Figure 2
Figure 2 Chronological changes in EUS findings. A: Initial EUS demonstrated an extremely low-echoic mass with partial posterior echo enhancement, 7 mm in diameter, in the pancreatic body (arrow); B: After 14 mo, the diameter of the low-echoic mass had increased to 9 mm (arrow); C: After 22 mo, the diameter of the low-echoic mass had increased to 13 mm (arrow).
Figure 3
Figure 3 Chronological changes in ERP findings. A: Initial ERP revealed a dilated branch duct in the pancreatic body (arrow), and the MPD was mildly dilated by mucus; B: After 22 mo, the dilated branch duct did not show any marked change (arrow). Proximal to it, the MPD was slightly compressed (arrow head).

Twenty-two months after the initial diagnosis, US/EUS showed the low-echoic mass had increased in diameter to 13 mm (Figures 1C and 2C). Then, for the first time, we detected a grape-like cyst distal to the lesion on US/EUS (Figure 1D), and recognized the low-echoic mass being followed was not identical to the initially diagnosed IPMN. A contrast-enhanced CT scan revealed a hypovascular area proximal to the grape-like cyst. On MRCP, the cyst did not show any change, but MPD in the pancreatic body became unclear. ERP demonstrated slight compression of the MPD proximal to a dilated branch duct (Figure 3B), and brush cytology did not detect any malignant cells.

Distal pancreatectomy was performed under a diagnosis of IDC concomitant with IPMN. The cut surface of the resected specimen showed a white, irregular-shaped mass with a clear margin in the pancreatic body, and a dilated branch pancreatic duct distal to the mass. Microscopic examination showed that the 13 mm × 12 mm mass was composed of moderately differentiated tubular adenocarcinoma with desmoplastic fibrosis limited to the pancreas, and included macroscopic retention cysts (Figures 4A and B). This mass was diagnosed as an ordinary IDC, not derived from IPMN, and minimal intraductal extension of IDC was seen in the MPD compressed by the mass. A dilated branch pancreatic duct distal to the IDC was lined with low-papillary columnar cells with intracellular mucus; this was diagnosed as intraductal papillary-mucinous adenoma with mild atypia (Figure 4C). The IDC and IPMN were unrelated and were separated by normal epithelium in the MPD. After follow-up for 32 mo, our patient has shown no evidence of recurrence.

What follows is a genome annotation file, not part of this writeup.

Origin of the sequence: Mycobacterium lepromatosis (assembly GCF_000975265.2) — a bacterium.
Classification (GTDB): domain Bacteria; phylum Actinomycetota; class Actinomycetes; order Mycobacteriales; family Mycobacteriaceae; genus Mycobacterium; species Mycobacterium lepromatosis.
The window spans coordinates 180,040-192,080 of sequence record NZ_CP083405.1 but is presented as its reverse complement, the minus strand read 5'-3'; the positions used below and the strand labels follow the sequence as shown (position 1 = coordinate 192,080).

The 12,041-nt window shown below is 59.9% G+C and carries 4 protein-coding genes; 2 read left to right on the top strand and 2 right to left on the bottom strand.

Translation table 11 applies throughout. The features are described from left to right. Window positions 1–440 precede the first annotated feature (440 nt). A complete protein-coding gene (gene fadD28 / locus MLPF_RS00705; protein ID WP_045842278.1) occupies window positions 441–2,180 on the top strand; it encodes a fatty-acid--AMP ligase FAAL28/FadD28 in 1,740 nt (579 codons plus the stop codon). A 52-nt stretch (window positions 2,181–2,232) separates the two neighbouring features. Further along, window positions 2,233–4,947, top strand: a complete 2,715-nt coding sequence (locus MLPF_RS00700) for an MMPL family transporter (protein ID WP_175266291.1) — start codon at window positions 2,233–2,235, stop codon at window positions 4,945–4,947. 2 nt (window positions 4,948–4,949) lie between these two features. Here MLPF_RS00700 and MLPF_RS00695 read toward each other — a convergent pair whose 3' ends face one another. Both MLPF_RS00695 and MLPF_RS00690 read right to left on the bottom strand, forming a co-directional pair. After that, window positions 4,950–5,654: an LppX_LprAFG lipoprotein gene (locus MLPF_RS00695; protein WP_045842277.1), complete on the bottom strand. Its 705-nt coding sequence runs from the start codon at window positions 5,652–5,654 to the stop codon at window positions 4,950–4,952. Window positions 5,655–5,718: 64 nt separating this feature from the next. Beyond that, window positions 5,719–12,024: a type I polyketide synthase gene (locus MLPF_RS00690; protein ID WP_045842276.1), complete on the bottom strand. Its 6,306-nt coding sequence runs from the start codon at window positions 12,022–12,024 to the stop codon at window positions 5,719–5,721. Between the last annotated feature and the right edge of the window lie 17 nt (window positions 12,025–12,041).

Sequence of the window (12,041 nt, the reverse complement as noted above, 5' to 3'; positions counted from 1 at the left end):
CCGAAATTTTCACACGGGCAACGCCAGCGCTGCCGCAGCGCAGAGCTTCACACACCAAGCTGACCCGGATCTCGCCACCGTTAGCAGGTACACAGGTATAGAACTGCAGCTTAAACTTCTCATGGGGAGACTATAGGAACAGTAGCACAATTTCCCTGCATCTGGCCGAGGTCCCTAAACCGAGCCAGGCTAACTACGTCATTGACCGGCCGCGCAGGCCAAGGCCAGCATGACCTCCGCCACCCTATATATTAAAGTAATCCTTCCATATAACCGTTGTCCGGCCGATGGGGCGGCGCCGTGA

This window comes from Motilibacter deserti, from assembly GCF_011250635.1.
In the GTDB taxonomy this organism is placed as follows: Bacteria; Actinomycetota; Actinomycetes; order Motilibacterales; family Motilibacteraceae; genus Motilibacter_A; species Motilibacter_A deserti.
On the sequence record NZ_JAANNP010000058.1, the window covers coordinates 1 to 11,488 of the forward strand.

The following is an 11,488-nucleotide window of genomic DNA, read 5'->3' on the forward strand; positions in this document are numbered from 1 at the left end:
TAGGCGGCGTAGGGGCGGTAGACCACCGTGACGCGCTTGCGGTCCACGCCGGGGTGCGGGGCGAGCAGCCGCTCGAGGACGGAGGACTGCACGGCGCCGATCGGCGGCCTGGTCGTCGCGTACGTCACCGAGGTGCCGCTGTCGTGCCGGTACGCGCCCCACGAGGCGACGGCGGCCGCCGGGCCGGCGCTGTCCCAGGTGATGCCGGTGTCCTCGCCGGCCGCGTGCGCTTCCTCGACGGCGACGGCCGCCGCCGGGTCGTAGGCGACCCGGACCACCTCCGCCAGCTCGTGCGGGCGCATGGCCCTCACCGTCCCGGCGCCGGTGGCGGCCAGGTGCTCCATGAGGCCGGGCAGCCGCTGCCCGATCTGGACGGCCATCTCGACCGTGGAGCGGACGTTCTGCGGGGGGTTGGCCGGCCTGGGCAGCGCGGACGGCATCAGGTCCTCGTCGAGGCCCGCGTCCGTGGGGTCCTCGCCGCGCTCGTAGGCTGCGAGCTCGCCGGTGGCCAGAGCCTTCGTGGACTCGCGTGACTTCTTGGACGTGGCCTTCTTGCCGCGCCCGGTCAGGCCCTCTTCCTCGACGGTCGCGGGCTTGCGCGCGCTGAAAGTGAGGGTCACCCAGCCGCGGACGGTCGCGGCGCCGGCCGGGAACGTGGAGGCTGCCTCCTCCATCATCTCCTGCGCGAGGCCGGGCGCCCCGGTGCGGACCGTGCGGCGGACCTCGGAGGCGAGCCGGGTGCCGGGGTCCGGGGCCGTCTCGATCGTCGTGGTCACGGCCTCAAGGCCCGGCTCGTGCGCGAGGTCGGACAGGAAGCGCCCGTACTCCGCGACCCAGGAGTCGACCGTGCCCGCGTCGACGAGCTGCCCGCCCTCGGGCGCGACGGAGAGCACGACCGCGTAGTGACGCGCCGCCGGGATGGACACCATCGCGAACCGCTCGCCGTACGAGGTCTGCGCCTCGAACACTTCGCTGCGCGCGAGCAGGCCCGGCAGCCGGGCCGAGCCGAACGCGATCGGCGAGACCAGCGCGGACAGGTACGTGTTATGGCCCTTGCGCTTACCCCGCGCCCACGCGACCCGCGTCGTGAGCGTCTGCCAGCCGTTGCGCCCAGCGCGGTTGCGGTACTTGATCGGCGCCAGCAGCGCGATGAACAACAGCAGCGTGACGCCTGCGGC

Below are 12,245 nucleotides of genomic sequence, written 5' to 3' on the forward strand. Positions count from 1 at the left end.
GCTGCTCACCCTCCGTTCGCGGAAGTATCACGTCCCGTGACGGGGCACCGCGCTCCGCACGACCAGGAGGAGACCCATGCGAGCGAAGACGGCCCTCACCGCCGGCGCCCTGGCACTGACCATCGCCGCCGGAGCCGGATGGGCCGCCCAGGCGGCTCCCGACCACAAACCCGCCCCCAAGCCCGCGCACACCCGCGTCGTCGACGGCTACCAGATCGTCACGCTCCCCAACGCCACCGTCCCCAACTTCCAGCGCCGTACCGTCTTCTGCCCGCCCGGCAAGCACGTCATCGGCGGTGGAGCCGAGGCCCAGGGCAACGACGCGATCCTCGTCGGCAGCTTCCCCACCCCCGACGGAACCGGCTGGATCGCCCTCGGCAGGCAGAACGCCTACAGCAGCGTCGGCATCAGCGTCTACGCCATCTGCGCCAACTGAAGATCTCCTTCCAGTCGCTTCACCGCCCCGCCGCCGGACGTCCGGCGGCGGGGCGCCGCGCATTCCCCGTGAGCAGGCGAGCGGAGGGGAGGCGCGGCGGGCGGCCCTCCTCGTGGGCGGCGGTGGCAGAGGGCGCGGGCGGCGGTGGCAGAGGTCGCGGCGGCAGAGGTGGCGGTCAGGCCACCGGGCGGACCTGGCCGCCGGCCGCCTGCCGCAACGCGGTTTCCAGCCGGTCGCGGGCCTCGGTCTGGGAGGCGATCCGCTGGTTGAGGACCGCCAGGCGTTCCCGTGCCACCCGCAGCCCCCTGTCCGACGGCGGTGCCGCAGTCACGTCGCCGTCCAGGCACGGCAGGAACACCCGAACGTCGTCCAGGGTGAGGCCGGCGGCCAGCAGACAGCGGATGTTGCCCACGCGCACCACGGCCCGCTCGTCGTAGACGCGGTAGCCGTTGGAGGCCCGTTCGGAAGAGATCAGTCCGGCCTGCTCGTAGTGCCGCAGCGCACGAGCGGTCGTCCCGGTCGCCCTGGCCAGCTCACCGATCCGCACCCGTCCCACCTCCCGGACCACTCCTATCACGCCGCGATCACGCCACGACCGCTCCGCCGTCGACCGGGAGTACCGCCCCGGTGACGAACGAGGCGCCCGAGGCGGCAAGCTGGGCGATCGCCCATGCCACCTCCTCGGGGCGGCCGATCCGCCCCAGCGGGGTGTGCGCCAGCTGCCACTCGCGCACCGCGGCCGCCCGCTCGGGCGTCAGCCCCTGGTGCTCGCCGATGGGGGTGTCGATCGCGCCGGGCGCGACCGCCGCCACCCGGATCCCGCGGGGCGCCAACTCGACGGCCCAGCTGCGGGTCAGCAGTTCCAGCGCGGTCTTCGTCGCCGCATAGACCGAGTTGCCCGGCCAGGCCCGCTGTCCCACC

Figure 4
Figure 4 Histopathological findings. A: The mass is composed of moderately differentiated tubular adenocarcinoma with desmoplastic fibrosis, resulting in a diagnosis of IDC (HE, original magnification × 20); B: The tumor mass includes macroscopic cystic components (*) lined by normal ductal epithelium, suggestive of retention cysts in carcinoma (HE, original magnification × 1); C: The lining of the dilated branch duct is composed of low-papillary columnar cells with copious intracellular mucus, resulting in a diagnosis of branch duct type intraductal papillary-mucinous adenoma with mild atypia (HE, × 40).
DISCUSSION

This patient demonstrated small IDC concomitant with synchronous IPMN. A branch duct type IPMN without mural nodules is a candidate for regular follow-up[13]. Because IPMN is sometimes superimposed on synchronous/metachronous IDC, the entire pancreas should be included in follow-up examinations for IPMN[24]. In our case, a low-echoic mass seen at the initial US/EUS was misinterpreted as being identical to a cystic dilated branch pancreatic duct seen in other imaging studies, and was clinically diagnosed as a benign IPMN. Therefore, short-term observation and repeated examination were selected.